Crypto Wars: Plus ça Change, Plus c'est la Même Chose
Worcester Polytechnic Institute
THURSDAY April 21th, Noon, Room 110
To attend this meeting virtually, register at: http://www.tvworldwide.com/events/nsf/160421/.
The US government and cryptographers, industry, and academia faced of in the 1990s over the ability to use strong encryption. The government's tool of choice to prevent deployment was export controls. In 1996 the National Research Council issued a report on cryptography policy that concluded "On balance, the advantages of more widespread use of cryptography outweigh the disadvantages"; in 2000, the US government substantively loosened export controls. Deployment was nonetheless slow --- until the Snowden disclosures. Apple and Google's efforts to provide easy-to-use, widely deployed consumer encryption has clashed with FBI and Department of Justice investigative techniques, and twenty years later, we are in Crypto Wars II. This talk will explain the conflicts and equities involved.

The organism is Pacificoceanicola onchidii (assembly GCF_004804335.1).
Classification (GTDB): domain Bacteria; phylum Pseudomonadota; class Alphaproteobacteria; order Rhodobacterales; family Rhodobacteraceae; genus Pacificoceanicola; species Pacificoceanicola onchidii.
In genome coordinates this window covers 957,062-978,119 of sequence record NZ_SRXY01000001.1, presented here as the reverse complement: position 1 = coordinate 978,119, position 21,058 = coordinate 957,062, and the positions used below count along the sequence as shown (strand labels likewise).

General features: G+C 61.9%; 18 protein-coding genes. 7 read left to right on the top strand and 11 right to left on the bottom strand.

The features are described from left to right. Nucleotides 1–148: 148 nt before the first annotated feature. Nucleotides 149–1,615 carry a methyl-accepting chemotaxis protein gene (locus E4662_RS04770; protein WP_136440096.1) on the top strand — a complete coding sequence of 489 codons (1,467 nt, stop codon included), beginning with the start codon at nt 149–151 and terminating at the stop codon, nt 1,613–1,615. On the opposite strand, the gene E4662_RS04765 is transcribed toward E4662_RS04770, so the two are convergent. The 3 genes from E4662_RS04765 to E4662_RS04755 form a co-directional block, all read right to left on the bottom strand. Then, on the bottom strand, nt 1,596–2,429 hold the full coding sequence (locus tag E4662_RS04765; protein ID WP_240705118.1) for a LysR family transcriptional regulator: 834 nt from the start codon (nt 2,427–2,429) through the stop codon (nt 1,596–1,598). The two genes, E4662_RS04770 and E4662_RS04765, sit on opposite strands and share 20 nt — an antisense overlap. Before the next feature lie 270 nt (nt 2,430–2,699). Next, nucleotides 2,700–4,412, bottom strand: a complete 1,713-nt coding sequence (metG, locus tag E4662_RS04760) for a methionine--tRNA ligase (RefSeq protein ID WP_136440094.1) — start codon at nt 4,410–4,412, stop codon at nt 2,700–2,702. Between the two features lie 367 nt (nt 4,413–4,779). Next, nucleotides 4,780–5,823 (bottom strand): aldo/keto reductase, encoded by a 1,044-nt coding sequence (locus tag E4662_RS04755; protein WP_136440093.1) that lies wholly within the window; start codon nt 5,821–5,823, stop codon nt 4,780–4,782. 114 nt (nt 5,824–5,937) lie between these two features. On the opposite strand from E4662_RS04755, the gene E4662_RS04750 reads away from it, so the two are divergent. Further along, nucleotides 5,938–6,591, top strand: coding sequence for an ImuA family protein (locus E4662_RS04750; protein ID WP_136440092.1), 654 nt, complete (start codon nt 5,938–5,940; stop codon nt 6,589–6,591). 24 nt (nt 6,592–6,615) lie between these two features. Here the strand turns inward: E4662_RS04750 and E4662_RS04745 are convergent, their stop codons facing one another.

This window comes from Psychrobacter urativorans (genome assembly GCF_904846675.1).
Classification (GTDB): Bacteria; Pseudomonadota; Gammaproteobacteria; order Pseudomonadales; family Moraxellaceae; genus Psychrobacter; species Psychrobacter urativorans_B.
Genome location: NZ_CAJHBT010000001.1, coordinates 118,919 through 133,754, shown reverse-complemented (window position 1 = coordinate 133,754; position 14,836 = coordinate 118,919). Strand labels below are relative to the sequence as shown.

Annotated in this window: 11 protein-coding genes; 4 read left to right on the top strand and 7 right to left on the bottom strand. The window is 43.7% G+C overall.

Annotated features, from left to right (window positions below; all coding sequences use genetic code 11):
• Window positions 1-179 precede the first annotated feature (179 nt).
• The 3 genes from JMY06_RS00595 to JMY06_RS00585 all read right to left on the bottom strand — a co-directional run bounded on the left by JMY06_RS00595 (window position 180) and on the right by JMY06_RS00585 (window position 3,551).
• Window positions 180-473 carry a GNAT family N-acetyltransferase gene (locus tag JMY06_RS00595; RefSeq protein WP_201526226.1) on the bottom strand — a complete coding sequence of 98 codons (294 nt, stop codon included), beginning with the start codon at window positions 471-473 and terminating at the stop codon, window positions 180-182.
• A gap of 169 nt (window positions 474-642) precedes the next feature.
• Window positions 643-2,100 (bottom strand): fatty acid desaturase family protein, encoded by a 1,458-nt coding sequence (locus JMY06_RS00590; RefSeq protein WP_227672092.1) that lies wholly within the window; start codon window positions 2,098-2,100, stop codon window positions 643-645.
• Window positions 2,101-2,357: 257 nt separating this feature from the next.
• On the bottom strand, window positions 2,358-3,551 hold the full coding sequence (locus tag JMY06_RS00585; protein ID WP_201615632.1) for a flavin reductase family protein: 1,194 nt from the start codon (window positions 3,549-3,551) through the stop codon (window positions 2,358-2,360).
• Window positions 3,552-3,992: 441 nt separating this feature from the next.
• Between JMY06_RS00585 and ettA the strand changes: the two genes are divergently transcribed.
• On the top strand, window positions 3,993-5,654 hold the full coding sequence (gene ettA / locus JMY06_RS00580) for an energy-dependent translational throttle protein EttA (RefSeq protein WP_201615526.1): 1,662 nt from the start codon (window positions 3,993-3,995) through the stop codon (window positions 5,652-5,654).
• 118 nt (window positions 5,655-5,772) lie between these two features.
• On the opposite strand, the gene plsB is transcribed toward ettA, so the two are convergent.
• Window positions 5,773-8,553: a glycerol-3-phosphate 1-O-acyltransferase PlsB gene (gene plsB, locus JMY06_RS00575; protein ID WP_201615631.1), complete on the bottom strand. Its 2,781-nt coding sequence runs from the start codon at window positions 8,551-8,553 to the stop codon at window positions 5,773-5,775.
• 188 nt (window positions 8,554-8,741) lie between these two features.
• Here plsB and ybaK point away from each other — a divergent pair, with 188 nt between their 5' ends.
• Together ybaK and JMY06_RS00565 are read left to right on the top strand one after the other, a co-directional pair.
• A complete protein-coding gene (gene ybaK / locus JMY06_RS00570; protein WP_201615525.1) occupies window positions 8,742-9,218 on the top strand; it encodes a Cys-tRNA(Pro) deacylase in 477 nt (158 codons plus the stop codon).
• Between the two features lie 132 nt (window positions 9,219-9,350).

Susan Landau works at the intersection of cybersecurity, nationalÂ security, law, and policy. During the Crypto Wars of the 1990s, herÂ insights on how government encryption policy skewed civil society andÂ business needs for security helped win the argument for a relaxationÂ of cryptographic export controls. Beginning in the early 2000s, Landau was an early voice in the argument that law-enforcementÂ requirements for embedding surveillance within communicationsÂ infrastructures created long-term national-security risks. Â HerÂ position that securing private-sector telecommunications was in theÂ national-security interest ran contrary to public thinking at the timeÂ and deeply influenced policy makers and scholars. Landau's bookÂ "Surveillance or Security? The Risks Posed by New WiretappingÂ Technologies," (MIT Press) won the 2012 Surveillance Studies BookÂ Prize, while "Privacy on the Line: the Politics of Wiretapping andÂ Encryption"co-authored with Whitfield Diffie (MIT Press, 1998) wonÂ the IEEE-USA Award for Distinguished Literary Contributions FurtheringÂ Public Understanding of the Profession and the McGannon Book Award forÂ Social and Ethical Relevance in Communication Policy Research. LandauÂ has testified to Congress and frequently briefed US and EuropeanÂ policymakers on encryption, surveillance, and cybersecurity issues. Landau is Professor of Cybersecurity Policy at Worcester Polytechnic Institute,Â and has previously been a Senior Staff Privacy Analyst at Google, aÂ Distinguished Engineer at Sun Microsystems, and a faculty member atÂ the University of Massachuestts and Wesleyan University. A 2015Â inductee in the Cybersecurity Hall of Fame and a 2012 GuggenheimÂ fellow, Landau was a 2010-2011 fellow at the Radcliffe Institute forÂ Advanced Study and the recipient of the 2008 Women of Vision SocialÂ Impact Award. She is also a fellow of the American Association for theÂ Advancement of Science and of the Association for Computing Machinery.Â She received her BA from Princeton, her MS from Cornell, and her PhDÂ from MIT.